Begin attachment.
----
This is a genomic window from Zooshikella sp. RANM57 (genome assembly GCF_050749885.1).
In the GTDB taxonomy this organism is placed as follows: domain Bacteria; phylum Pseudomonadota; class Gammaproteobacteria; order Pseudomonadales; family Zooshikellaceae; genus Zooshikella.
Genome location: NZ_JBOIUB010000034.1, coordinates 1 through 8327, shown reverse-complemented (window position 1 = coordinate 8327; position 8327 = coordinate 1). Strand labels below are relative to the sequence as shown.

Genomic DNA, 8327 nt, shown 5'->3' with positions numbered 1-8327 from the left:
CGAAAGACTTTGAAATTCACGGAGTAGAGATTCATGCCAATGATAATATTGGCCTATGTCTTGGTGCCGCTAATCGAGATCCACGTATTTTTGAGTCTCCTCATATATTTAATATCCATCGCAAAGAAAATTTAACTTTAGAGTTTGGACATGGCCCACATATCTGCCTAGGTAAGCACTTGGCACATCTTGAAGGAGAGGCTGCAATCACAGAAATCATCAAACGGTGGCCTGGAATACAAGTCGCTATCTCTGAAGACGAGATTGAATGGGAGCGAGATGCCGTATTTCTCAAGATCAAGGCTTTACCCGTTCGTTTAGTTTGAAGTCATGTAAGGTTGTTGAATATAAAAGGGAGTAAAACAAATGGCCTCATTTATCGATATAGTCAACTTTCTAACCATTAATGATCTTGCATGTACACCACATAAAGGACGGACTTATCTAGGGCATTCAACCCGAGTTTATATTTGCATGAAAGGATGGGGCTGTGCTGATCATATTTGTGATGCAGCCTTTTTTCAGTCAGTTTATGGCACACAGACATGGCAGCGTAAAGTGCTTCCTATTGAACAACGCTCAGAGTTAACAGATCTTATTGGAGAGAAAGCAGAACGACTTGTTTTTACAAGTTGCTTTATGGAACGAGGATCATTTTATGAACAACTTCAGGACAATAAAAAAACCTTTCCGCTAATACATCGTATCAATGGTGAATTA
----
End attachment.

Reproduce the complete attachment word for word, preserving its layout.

This is a genomic window from Zooshikella sp. RANM57 (genome assembly GCF_050749885.1).
In the GTDB taxonomy this organism is placed as follows: domain Bacteria; phylum Pseudomonadota; class Gammaproteobacteria; order Pseudomonadales; family Zooshikellaceae; genus Zooshikella.
Genome location: NZ_JBOIUB010000034.1, coordinates 1 through 8327, shown reverse-complemented (window position 1 = coordinate 8327; position 8327 = coordinate 1). Strand labels below are relative to the sequence as shown.

Genomic DNA, 8327 nt, shown 5'->3' with positions numbered 1-8327 from the left:
CGAAAGACTTTGAAATTCACGGAGTAGAGATTCATGCCAATGATAATATTGGCCTATGTCTTGGTGCCGCTAATCGAGATCCACGTATTTTTGAGTCTCCTCATATATTTAATATCCATCGCAAAGAAAATTTAACTTTAGAGTTTGGACATGGCCCACATATCTGCCTAGGTAAGCACTTGGCACATCTTGAAGGAGAGGCTGCAATCACAGAAATCATCAAACGGTGGCCTGGAATACAAGTCGCTATCTCTGAAGACGAGATTGAATGGGAGCGAGATGCCGTATTTCTCAAGATCAAGGCTTTACCCGTTCGTTTAGTTTGAAGTCATGTAAGGTTGTTGAATATAAAAGGGAGTAAAACAAATGGCCTCATTTATCGATATAGTCAACTTTCTAACCATTAATGATCTTGCATGTACACCACATAAAGGACGGACTTATCTAGGGCATTCAACCCGAGTTTATATTTGCATGAAAGGATGGGGCTGTGCTGATCATATTTGTGATGCAGCCTTTTTTCAGTCAGTTTATGGCACACAGACATGGCAGCGTAAAGTGCTTCCTATTGAACAACGCTCAGAGTTAACAGATCTTATTGGAGAGAAAGCAGAACGACTTGTTTTTACAAGTTGCTTTATGGAACGAGGATCATTTTATGAACAACTTCAGGACAATAAAAAAACCTTTCCGCTAATACATCGTATCAATGGTGAATTA